Customer Elimination Management … CEM … is CRM’s evil twin.

We all have memories of companies doing their utmost to drive us away. If you’re like me, my family offers its sympathies to your family.

No, wait, that wasn’t it. If you’re like me you might have wondered just when the first instance of CEM took place.

Wonder no more. While it might not have been first, science has pushed the date of the earliest known gripe back to 1782 BCE. That’s the approximate date of a clay tablet found in the ruins of the Sumerian city-state of UR …

In the clay tablet, a man named Nanni whined to merchant Ea-nasir about how he was delivered the wrong grade of copper ore. “How have you treated me for that copper?” he wrote. “You have withheld my money bag from me in enemy territory; it is now up to you to restore [my money] to me in full.” (“World’s Oldest Customer Complaint Goes Viral,” Christina Zhao, Newsweek, 8/24/2018.)

Even with the best efforts of digital technology, I doubt your calls to customer service, recorded as they are for training and improvement purposes, will be discovered for translation by even the most diligent of 5918’s archeologists.

In the meantime we’re left to wonder if Nanni received a response that began, “Your clay tablet is important to us …”

We’re also left to wonder, with a bit more relevance to the world of modern commerce, if Digital technologies and practices (no no no no no, not “best practices!”) can, as promised, transform customer service.

But we aren’t left to wonder very long, because the answer is obvious. For companies already dedicated to providing outstanding customer service, Digital technologies won’t transform it, but they will undoubtedly improve it.

For companies that didn’t give an infinitestimal damn before Digital strategies and technologies became the Next Big Thing, Digitization will make their already awful customer service even worse.

In theory, business intelligence technologies, applied to masses of data gleaned from social media, might make a persuasive executive suite case that current service is putrid and customers are defecting in droves because of it while blackening the offending company’s reputation among those who, without the benefit of Yelp, might have given it a shot.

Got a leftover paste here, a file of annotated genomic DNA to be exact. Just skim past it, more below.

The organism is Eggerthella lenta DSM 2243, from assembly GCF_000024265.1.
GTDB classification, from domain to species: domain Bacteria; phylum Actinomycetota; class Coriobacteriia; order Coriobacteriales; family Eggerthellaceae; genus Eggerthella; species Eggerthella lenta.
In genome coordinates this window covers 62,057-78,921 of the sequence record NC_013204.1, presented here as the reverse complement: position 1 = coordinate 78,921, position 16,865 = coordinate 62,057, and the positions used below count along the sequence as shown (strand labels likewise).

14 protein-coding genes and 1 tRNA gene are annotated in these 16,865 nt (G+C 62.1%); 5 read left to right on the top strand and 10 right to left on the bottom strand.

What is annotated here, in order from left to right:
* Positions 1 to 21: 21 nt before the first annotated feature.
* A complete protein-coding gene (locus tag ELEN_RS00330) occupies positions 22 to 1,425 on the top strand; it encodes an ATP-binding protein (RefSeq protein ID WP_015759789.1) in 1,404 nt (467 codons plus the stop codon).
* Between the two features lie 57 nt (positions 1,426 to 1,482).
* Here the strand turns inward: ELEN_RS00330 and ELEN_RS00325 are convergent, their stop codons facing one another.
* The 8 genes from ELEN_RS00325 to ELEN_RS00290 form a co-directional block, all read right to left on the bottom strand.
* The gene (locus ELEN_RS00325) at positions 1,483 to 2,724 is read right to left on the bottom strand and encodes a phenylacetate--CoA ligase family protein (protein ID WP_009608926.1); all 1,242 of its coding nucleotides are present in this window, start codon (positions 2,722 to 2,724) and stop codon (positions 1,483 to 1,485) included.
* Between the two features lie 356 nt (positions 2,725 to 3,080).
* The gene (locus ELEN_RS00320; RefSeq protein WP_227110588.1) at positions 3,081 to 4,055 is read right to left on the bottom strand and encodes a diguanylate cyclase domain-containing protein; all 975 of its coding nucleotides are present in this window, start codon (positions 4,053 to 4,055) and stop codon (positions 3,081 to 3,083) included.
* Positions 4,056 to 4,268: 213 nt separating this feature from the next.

In theory, these same technologies, combined with the near-future capability to interpret telephone conversations for both substance and emotional content, might give that same company’s decision-makers, who couldn’t enter the Clue Store with a plutonium American Express card and leave with any merchandise, the clues they need to figure out why their cost of sales is so much higher than that of their competitors while their customer retention and walletshare continue to plummet.

But in the wise words of 1882 Yale University student Benjamin Brewster, in theory there’s no difference between theory and practice, while in practice there is.

The service a company provides its customers is an inextricable component of the overall value they receive when they buy its products and services. Digitize a business whose leaders don’t personally and intrinsically care about it … who care only about the impact bad customer service has on their annual bonuses and options awards … and the result will be the same bad service, available through more channels.

We’re entering a post-Turing world of chat ‘bots, email autoresponders, and, very soon, AIs with synthetic voices, all poised to correctly interpret what we’re saying or writing so as to accurately diagnose their product’s defects and scour our databases of successful resolutions so as to find the one that precisely fits our situation.

More often than not, though, what these capabilities will give customers are the same useless non-solutions to the problems they contacted the service channel to complain about, delivered a wider variety of more convenient channels but not providing more useful information.

Only now, the IT organization’s name will be on whatever complaints do filter through to top management. Which in turn suggests it isn’t too early to think about the brave new world of software quality assurance. Because in addition to the litany of tests IT already applies to its software … unit, integration, regression, stress, and end-user acceptance being the most prominent … we’ll need to add another.